Whether a TNC or a government runs the water system for a city or country, accountability and capping profits at a reasonable level are elementary steps towards a solution. Removing the profitability of water management may force governments and corporations to focus on the issue at hand: clean fresh water is essential for everyone. In the current political environment the citizen often feels like a “David” fighting “Goliath”. The basic human right to clean, fresh water at an affordable price seems possible, if our current leaders will hear the voice of their people and if the people demand better.

Work Cited

Barnett, Cynthia. “Wet Dreams: Water Consumption in America.” UTNE Reader Magazine.
N.p., Apr. 2012. Web.

Ehrenman, Gayle. “Billions of People Will Run Out of Fresh Water by 2050.” Mechanical
Engineering, 2007. Web.

Hoyle, Brain D. “Groundwater Quality.” Editorial. Environmental Science: In Context 2008:
401-03. Print.

Li, Mingqian. “Walking on the Tightrope-Can Water TNC Tackle Drinking Water Crisis in
Developing Countries.” Canadian Center of Science and Education, May 2011. Web.


Poetry: The Runaway

The Runaway
Water drips in a full bucket placed beneath a gutter leak
It sits aside the bottom step to prevent a puddle from forming
Low moonlight barely fills the rim as it rides ripples shaped by bent 
wood, pushed by the midnight breeze that whistles alone
Soft steps walk down finding each board in the dark
Avoiding the familiar places where warped wood and nail heads complain
Out to the yard towards the fence that never was built, but where one 
should be, boundaries imagined are strong as wrought iron
Sneak out in the night’s middle, knowing others are dreaming of Tuesday 
while you packed, no note left on a counter, thoughts too fragile to put 
on paper If they don’t know where you are heading,
then they don’t need to know why you left
Why’s are for those worthy of knowing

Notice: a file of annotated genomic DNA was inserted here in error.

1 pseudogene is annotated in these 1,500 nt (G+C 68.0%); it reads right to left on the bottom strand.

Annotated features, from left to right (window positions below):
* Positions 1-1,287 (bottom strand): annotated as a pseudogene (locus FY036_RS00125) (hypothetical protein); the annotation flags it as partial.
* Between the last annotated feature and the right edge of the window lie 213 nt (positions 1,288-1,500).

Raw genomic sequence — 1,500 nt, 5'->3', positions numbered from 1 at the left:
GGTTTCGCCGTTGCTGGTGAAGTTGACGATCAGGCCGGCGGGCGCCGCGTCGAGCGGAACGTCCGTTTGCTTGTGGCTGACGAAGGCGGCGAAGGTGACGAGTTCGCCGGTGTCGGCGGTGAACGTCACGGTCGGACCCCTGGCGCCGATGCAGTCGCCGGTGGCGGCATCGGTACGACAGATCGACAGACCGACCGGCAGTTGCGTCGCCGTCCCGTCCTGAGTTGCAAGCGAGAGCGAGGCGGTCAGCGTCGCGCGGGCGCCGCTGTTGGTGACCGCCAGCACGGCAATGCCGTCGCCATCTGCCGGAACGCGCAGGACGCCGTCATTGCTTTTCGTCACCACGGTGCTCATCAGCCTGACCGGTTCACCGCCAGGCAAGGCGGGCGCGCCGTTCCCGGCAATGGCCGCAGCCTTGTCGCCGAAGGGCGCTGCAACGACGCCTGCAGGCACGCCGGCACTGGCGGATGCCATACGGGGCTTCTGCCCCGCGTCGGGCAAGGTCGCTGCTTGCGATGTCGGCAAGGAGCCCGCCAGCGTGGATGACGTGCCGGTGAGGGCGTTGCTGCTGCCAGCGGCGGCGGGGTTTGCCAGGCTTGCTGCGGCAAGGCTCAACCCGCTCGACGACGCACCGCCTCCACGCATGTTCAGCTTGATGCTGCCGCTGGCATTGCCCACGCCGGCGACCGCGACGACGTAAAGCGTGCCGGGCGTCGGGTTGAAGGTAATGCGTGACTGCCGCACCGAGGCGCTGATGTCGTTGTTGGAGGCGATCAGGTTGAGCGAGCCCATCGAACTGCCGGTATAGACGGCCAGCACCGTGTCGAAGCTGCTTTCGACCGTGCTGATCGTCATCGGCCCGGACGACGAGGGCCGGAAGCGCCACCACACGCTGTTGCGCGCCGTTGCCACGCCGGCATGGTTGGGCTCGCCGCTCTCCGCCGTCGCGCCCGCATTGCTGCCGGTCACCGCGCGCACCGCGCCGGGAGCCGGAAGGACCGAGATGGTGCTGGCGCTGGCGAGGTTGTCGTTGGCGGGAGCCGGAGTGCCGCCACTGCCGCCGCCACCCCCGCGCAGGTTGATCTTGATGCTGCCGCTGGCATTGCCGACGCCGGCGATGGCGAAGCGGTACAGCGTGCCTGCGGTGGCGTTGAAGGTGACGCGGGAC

Very few are worthy
You can leave
Cut all ties,
scissors snap 
a ribbon
as hand

Song: Suzanne

Songs are poems.  Poems are songs. 
This one to me is sung best by Nina Simone.

Hylas and the Nymphs
John William Waterhouse, 1896

Suzanne takes you down to her place near the river
You can hear the boats go by
You can spend the night beside her
And you know that she’s half crazy
But that’s why you want to be there
And she feeds you tea and oranges
That come all the way from China
And just when you mean to tell her
That you have no love to give her
Then she gets you on her wavelength
And she lets the river answer
That you’ve always been her lover

And you want to travel with her
And you want to travel blind
And you know that she will trust you
For you’ve touched her perfect body with your mind.

And Jesus was a sailor
When he walked upon the water
And he spent a long time watching
From his lonely wooden tower
And when he knew for certain
Only drowning men could see him
He said “All men will be sailors then
Until the sea shall free them”
But he himself was broken
Long before the sky would open
Forsaken, almost human
He sank beneath your wisdom like a stone

And you want to travel with him
And you want to travel blind
And you think maybe you’ll trust him
For he’s touched your perfect body with his mind.

Water Nymph by Margrete Heising, 1982

Now Suzanne takes your hand
And she leads you to the river
She is wearing rags and feathers
From Salvation Army counters
And the sun pours down like honey
On our lady of the harbour
And she shows you where to look
Among the garbage and the flowers
There are heroes in the seaweed
There are children in the morning
They are leaning out for love
And they will lean that way forever
While Suzanne holds the mirror

And you want to travel with her
And you want to travel blind
And you know that you can trust her
For she’s touched your perfect body with her mind

copyright Leonard Cohen.

Fresh Air